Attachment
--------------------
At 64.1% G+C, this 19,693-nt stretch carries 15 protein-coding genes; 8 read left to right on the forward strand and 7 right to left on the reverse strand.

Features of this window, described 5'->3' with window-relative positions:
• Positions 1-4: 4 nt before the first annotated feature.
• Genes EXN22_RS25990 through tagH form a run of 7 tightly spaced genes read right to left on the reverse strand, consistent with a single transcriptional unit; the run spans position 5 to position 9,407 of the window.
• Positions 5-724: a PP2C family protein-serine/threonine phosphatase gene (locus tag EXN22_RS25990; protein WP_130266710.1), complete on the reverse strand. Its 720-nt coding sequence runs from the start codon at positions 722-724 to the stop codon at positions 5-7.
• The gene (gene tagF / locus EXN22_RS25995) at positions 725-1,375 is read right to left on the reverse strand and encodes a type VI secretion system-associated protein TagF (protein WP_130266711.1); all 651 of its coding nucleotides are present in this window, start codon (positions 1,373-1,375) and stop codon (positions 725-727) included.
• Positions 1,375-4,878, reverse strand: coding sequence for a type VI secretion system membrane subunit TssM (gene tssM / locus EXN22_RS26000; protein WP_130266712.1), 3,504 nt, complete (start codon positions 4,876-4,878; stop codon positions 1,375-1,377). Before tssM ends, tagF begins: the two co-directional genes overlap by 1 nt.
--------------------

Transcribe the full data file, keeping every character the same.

At 64.1% G+C, this 19,693-nt stretch carries 15 protein-coding genes; 8 read left to right on the forward strand and 7 right to left on the reverse strand.

Features of this window, described 5'->3' with window-relative positions:
• Positions 1-4: 4 nt before the first annotated feature.
• Genes EXN22_RS25990 through tagH form a run of 7 tightly spaced genes read right to left on the reverse strand, consistent with a single transcriptional unit; the run spans position 5 to position 9,407 of the window.
• Positions 5-724: a PP2C family protein-serine/threonine phosphatase gene (locus tag EXN22_RS25990; protein WP_130266710.1), complete on the reverse strand. Its 720-nt coding sequence runs from the start codon at positions 722-724 to the stop codon at positions 5-7.
• The gene (gene tagF / locus EXN22_RS25995) at positions 725-1,375 is read right to left on the reverse strand and encodes a type VI secretion system-associated protein TagF (protein WP_130266711.1); all 651 of its coding nucleotides are present in this window, start codon (positions 1,373-1,375) and stop codon (positions 725-727) included.
• Positions 1,375-4,878, reverse strand: coding sequence for a type VI secretion system membrane subunit TssM (gene tssM / locus EXN22_RS26000; protein WP_130266712.1), 3,504 nt, complete (start codon positions 4,876-4,878; stop codon positions 1,375-1,377). Before tssM ends, tagF begins: the two co-directional genes overlap by 1 nt.